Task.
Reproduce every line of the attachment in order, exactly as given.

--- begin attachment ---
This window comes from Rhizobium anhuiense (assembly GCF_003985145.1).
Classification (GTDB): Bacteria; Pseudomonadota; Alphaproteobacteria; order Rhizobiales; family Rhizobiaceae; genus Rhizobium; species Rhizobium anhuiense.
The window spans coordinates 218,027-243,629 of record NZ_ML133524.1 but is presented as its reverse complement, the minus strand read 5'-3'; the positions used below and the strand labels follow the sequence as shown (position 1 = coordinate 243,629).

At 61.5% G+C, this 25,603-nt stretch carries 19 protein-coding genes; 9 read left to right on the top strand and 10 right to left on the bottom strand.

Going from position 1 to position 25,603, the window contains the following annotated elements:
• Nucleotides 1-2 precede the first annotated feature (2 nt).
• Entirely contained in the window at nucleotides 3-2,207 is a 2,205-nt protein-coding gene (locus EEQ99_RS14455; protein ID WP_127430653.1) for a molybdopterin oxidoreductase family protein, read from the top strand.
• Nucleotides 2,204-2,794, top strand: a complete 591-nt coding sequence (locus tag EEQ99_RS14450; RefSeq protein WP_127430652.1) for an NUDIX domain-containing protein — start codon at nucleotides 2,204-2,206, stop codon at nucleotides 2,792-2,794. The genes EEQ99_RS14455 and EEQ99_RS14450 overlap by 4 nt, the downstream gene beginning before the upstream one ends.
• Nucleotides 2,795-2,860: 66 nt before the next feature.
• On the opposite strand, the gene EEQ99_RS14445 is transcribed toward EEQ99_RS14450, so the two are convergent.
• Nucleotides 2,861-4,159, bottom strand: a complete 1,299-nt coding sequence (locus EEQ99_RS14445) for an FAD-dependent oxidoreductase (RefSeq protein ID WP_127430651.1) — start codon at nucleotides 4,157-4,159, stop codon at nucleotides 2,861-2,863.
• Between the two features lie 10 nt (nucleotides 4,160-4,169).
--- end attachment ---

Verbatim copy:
This window comes from Rhizobium anhuiense (assembly GCF_003985145.1).
Classification (GTDB): Bacteria; Pseudomonadota; Alphaproteobacteria; order Rhizobiales; family Rhizobiaceae; genus Rhizobium; species Rhizobium anhuiense.
The window spans coordinates 218,027-243,629 of record NZ_ML133524.1 but is presented as its reverse complement, the minus strand read 5'-3'; the positions used below and the strand labels follow the sequence as shown (position 1 = coordinate 243,629).

At 61.5% G+C, this 25,603-nt stretch carries 19 protein-coding genes; 9 read left to right on the top strand and 10 right to left on the bottom strand.

Going from position 1 to position 25,603, the window contains the following annotated elements:
• Nucleotides 1-2 precede the first annotated feature (2 nt).
• Entirely contained in the window at nucleotides 3-2,207 is a 2,205-nt protein-coding gene (locus EEQ99_RS14455; protein ID WP_127430653.1) for a molybdopterin oxidoreductase family protein, read from the top strand.
• Nucleotides 2,204-2,794, top strand: a complete 591-nt coding sequence (locus tag EEQ99_RS14450; RefSeq protein WP_127430652.1) for an NUDIX domain-containing protein — start codon at nucleotides 2,204-2,206, stop codon at nucleotides 2,792-2,794. The genes EEQ99_RS14455 and EEQ99_RS14450 overlap by 4 nt, the downstream gene beginning before the upstream one ends.
• Nucleotides 2,795-2,860: 66 nt before the next feature.
• On the opposite strand, the gene EEQ99_RS14445 is transcribed toward EEQ99_RS14450, so the two are convergent.
• Nucleotides 2,861-4,159, bottom strand: a complete 1,299-nt coding sequence (locus EEQ99_RS14445) for an FAD-dependent oxidoreductase (RefSeq protein ID WP_127430651.1) — start codon at nucleotides 4,157-4,159, stop codon at nucleotides 2,861-2,863.
• Between the two features lie 10 nt (nucleotides 4,160-4,169).